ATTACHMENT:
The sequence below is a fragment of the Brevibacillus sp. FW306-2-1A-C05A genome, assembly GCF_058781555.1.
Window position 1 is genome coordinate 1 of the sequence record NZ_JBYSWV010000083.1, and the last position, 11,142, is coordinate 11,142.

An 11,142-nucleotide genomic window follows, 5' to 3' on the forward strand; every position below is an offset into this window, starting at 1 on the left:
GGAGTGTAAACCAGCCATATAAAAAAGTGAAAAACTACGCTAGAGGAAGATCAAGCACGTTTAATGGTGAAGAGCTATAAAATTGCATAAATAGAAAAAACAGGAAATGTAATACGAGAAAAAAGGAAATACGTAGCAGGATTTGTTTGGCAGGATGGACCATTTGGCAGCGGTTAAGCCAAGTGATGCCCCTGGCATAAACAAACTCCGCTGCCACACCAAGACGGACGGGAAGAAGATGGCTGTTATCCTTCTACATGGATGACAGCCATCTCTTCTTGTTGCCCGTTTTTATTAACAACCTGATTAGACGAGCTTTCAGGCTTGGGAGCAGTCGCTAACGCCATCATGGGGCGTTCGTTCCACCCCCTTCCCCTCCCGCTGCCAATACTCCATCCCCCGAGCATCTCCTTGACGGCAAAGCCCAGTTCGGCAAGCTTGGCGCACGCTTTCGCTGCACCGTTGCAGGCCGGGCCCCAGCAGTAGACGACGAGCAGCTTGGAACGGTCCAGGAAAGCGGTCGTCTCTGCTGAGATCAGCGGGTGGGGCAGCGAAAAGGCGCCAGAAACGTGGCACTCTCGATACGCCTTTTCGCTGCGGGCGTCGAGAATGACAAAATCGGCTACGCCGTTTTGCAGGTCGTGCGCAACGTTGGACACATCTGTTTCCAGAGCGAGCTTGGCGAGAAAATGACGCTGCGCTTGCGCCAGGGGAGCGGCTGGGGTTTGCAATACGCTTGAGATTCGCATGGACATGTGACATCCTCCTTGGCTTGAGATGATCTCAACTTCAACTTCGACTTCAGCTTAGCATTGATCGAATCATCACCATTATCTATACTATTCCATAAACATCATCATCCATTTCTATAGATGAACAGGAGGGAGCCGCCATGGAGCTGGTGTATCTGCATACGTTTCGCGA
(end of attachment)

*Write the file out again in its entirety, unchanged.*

The sequence below is a fragment of the Brevibacillus sp. FW306-2-1A-C05A genome, assembly GCF_058781555.1.
Window position 1 is genome coordinate 1 of the sequence record NZ_JBYSWV010000083.1, and the last position, 11,142, is coordinate 11,142.

An 11,142-nucleotide genomic window follows, 5' to 3' on the forward strand; every position below is an offset into this window, starting at 1 on the left:
GGAGTGTAAACCAGCCATATAAAAAAGTGAAAAACTACGCTAGAGGAAGATCAAGCACGTTTAATGGTGAAGAGCTATAAAATTGCATAAATAGAAAAAACAGGAAATGTAATACGAGAAAAAAGGAAATACGTAGCAGGATTTGTTTGGCAGGATGGACCATTTGGCAGCGGTTAAGCCAAGTGATGCCCCTGGCATAAACAAACTCCGCTGCCACACCAAGACGGACGGGAAGAAGATGGCTGTTATCCTTCTACATGGATGACAGCCATCTCTTCTTGTTGCCCGTTTTTATTAACAACCTGATTAGACGAGCTTTCAGGCTTGGGAGCAGTCGCTAACGCCATCATGGGGCGTTCGTTCCACCCCCTTCCCCTCCCGCTGCCAATACTCCATCCCCCGAGCATCTCCTTGACGGCAAAGCCCAGTTCGGCAAGCTTGGCGCACGCTTTCGCTGCACCGTTGCAGGCCGGGCCCCAGCAGTAGACGACGAGCAGCTTGGAACGGTCCAGGAAAGCGGTCGTCTCTGCTGAGATCAGCGGGTGGGGCAGCGAAAAGGCGCCAGAAACGTGGCACTCTCGATACGCCTTTTCGCTGCGGGCGTCGAGAATGACAAAATCGGCTACGCCGTTTTGCAGGTCGTGCGCAACGTTGGACACATCTGTTTCCAGAGCGAGCTTGGCGAGAAAATGACGCTGCGCTTGCGCCAGGGGAGCGGCTGGGGTTTGCAATACGCTTGAGATTCGCATGGACATGTGACATCCTCCTTGGCTTGAGATGATCTCAACTTCAACTTCGACTTCAGCTTAGCATTGATCGAATCATCACCATTATCTATACTATTCCATAAACATCATCATCCATTTCTATAGATGAACAGGAGGGAGCCGCCATGGAGCTGGTGTATCTGCATACGTTTCGCGA